As riders we are taught to take good care of our bikes. After all, we are relying on them to make it down the trail without falling apart and getting us killed so it only makes sense to make sure that they are working well.
Part of this is doing some assessments of the bike from time to time. Simple stuff like making sure your tires are aired up, your brakes are working and your headset isn’t loose will go a long way in making sure that you bike is ready to perform for you when it counts.
But what about your body? You know, the thing that actually pilots and drives your bike?
What assessments do you do to make sure it is ready to perform on the trail as well?
While there are a lot of different assessments that you can use (I have around 20 that I’ll use depending on the rider and their goals), for me it starts with 3 simple movement assessments.
The reason I start with these movement assessments first is because if you don’t lack one of these core movement skills then that has to be fixed first. Trying to execute your skills and power your bike with inefficient, unbalanced movement is like riding with your brake pads dragging – sure, you can do it but it is a lot harder and more dangerous.
These 3 movement assessments look at the basic movement skills behind your Attack Position, Standing Pedaling and Cornering skills on the bike.
These 3 skills make up the Core Bike Skills that everything else you do on your bike is based on, meaning that if you fail one or more of these assessments you have a movement gap that is holding you back big time on the trail.
They also take less than 5 minutes to do and require only a broomstick or something similar. Try them for yourself and see if you’re missing something that can really change your riding.
1 – Touch Your Knuckles to Your Toes = Attack Position
The instructions for this one are to keep your feet flat and balanced on the floor (don’t let your weight shift to your heels or your toes during the movement) while you touch your toes with your knuckles. You can have “soft” knees, which means they don’t have to be locked out but you can’t bend them.
Passing is being able to do this with ease. A fail is anything else (only you know if you are struggling or bending your knees to reach, lying to yourself doesn’t mean you actually passed).
Now, you’ll probably notice that I said to touch your knuckles to your toes. This is for a few of reasons, primarily to help you from over-reaching with the shoulders and because we need a bit more range of motion than “normal” people who don’t ride pedal bikes down mountains.
This assessment looks at your Hip Hinge, which is your ability to bend at the hips and not the lower back, as well as your ability to shift the hips back instead of just tipping over. The ability to bend at the hips and to shift them back in the process is vital to being able to get your weight back on downhills while staying spread out enough to keep some weight on the front end.
2 – Stand on One Foot for 15 Seconds (Left and Right Side) = Standing Pedaling
The instructions for this one are to stand on one foot while raising the other knee up until your thigh is parallel with the ground. Keep your foot balanced and top of your head pointed to the ceiling. Hold this position for 15 seconds before switching legs. You can have up to 3 attempts on each leg.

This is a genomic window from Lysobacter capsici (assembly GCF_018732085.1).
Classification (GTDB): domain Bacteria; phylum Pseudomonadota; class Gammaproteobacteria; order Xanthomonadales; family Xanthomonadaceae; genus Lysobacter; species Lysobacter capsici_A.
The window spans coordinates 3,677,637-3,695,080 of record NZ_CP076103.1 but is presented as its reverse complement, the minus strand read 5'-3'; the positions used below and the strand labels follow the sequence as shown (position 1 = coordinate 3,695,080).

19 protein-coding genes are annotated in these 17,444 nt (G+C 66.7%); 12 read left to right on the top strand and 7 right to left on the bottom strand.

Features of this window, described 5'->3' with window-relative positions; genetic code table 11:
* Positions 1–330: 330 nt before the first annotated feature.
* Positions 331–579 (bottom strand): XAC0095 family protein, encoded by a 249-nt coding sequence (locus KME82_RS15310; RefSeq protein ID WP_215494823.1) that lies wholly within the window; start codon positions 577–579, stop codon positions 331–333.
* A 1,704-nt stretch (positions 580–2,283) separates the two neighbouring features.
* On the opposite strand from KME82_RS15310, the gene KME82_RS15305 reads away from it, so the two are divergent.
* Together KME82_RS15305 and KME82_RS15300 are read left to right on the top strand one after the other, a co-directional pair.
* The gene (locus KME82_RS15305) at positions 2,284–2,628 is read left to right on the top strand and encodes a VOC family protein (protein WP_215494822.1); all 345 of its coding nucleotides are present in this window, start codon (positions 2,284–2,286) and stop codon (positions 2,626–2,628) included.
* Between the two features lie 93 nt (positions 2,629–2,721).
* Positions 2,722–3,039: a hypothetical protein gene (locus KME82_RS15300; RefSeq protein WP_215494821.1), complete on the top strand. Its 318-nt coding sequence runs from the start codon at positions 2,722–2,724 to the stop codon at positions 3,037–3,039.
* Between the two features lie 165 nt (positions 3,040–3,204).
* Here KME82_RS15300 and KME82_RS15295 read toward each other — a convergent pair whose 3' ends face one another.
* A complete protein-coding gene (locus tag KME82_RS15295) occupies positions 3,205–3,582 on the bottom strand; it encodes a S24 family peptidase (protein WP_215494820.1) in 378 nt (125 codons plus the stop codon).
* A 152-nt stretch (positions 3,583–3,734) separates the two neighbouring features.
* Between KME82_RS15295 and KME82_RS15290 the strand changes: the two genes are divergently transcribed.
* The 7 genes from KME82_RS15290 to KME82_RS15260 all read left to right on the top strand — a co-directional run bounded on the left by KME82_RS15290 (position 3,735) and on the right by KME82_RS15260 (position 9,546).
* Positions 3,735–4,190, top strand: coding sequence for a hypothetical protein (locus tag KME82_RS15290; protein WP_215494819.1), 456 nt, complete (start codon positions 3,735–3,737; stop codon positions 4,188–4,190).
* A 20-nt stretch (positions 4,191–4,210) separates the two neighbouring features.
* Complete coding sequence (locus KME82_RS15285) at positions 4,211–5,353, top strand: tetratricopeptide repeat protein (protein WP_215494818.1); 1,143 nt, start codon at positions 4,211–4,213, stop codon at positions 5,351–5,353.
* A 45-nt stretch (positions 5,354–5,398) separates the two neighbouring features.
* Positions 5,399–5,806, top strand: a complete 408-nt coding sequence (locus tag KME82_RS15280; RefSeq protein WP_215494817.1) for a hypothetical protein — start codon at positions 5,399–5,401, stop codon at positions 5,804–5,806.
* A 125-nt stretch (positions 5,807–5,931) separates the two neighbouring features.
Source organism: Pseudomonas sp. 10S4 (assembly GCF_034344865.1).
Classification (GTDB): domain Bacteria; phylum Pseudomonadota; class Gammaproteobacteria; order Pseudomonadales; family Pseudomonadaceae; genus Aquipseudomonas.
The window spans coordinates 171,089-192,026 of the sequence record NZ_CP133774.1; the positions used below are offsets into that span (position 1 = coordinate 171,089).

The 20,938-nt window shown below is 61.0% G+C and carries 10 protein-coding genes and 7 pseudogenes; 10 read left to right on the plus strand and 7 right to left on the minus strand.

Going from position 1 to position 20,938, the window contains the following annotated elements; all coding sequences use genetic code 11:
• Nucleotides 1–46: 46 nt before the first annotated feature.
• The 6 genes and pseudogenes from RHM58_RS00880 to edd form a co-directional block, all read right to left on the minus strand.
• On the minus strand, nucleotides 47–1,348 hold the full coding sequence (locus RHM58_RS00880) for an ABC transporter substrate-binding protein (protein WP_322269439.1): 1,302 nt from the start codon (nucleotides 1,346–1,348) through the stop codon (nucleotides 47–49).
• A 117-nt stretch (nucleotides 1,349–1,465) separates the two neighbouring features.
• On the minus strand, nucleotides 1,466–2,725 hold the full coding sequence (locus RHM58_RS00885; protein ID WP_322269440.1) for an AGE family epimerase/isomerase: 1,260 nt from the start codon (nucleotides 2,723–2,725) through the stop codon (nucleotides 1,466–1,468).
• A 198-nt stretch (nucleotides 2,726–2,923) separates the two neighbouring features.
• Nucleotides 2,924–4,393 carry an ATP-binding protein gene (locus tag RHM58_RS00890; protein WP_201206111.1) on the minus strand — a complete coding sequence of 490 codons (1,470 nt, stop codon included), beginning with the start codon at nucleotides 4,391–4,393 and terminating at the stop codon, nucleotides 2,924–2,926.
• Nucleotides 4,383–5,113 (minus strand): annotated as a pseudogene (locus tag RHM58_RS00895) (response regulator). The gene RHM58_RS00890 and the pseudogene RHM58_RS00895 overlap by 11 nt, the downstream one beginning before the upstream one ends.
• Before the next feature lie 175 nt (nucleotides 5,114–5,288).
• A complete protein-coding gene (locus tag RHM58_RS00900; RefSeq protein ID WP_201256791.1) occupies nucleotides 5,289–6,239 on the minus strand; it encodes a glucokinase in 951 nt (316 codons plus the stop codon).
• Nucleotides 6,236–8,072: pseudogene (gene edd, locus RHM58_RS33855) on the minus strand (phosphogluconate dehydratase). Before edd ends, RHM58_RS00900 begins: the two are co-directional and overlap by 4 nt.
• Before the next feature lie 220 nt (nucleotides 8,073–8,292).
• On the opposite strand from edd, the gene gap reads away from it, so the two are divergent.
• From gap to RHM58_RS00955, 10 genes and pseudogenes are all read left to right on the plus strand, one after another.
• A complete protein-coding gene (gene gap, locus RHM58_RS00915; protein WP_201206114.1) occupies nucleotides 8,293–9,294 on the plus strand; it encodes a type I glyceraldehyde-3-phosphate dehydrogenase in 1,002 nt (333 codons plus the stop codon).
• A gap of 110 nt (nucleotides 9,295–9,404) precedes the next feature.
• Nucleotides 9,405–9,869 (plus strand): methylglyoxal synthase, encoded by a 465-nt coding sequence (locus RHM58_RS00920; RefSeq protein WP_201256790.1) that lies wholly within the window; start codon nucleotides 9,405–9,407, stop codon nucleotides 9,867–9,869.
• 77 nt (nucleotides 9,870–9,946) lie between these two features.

Passing is doing this with ease. A fail is anything else.
This assessment looks at several things – single leg balance, hip flexor range of motion, postural integrity while pedaling – that are all behind Standing Pedaling on the bike.
3 – Stick Windmill = Cornering
This one if easier to show than just try to explain so you’ll have to check video to see how to perform it. Just like with all the other assessments, passing is doing this with ease on both sides while a fail is anything else.
This assessment is looking at your ability to lean your body over while staying balanced over your feet. This is the key to cornering on your mountain bike and something most riders struggle with.
When you struggle with this movement skill you will tend to lean over instead of staying balanced on your feet. This pulls your weight inside and causes you to lose your balance and tip over.
On the bike this shows up as washing out and crashing hard in corners, which leads to advice like “lean the bike and not your body” …which isn’t what you want to do either.
By when you can pass this assessment you’ll make sure that you have the potential to lean your body in a safe, balanced way that will help you carve corners faster than ever before.
There is an old proverb that says, “To be different from what you are, you must first know what you are.”
Assessments like this can help you better understand how you move and how the quality of your movement can affect you on the bike. This gives you the power to control your progression instead of just being a victim of your equipment or trail conditions every time something goes wrong.
Moving better so you can ride better is what it is all about and with assessment like this to help guide you can help you make sure you aren’t fighting yourself on the trail.
Until next time…
MTB Strength Training System